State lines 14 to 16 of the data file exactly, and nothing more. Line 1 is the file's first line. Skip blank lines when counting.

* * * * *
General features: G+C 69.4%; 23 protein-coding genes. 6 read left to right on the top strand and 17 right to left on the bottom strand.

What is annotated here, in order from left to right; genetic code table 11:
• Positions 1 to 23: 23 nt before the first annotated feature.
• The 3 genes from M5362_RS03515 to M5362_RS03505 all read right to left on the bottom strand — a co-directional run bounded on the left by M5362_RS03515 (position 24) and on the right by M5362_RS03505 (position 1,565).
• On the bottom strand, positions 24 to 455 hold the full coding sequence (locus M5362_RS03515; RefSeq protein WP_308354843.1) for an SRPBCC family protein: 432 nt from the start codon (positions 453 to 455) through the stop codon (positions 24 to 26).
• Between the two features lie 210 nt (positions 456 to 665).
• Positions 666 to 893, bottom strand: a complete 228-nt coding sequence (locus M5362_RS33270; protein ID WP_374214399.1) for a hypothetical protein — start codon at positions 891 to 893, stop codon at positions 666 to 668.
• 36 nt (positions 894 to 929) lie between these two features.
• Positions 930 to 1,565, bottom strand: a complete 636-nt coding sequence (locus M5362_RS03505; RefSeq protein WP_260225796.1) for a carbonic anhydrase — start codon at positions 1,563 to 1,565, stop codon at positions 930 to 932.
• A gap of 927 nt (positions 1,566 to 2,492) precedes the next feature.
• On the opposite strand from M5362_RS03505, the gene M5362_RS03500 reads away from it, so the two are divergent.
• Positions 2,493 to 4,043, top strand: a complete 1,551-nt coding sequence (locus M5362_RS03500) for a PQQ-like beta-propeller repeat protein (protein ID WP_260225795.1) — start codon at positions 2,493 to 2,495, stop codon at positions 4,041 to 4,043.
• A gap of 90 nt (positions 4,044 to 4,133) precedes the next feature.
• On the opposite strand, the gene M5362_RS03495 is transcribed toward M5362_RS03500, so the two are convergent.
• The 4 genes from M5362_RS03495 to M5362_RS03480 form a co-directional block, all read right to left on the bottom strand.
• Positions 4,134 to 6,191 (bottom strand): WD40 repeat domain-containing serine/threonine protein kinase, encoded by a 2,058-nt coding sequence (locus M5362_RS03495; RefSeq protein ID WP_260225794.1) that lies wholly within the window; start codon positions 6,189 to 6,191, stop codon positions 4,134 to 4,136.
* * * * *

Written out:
• On the opposite strand, the gene M5362_RS03495 is transcribed toward M5362_RS03500, so the two are convergent.
• The 4 genes from M5362_RS03495 to M5362_RS03480 form a co-directional block, all read right to left on the bottom strand.
• Positions 4,134 to 6,191 (bottom strand): WD40 repeat domain-containing serine/threonine protein kinase, encoded by a 2,058-nt coding sequence (locus M5362_RS03495; RefSeq protein ID WP_260225794.1) that lies wholly within the window; start codon positions 6,189 to 6,191, stop codon positions 4,134 to 4,136.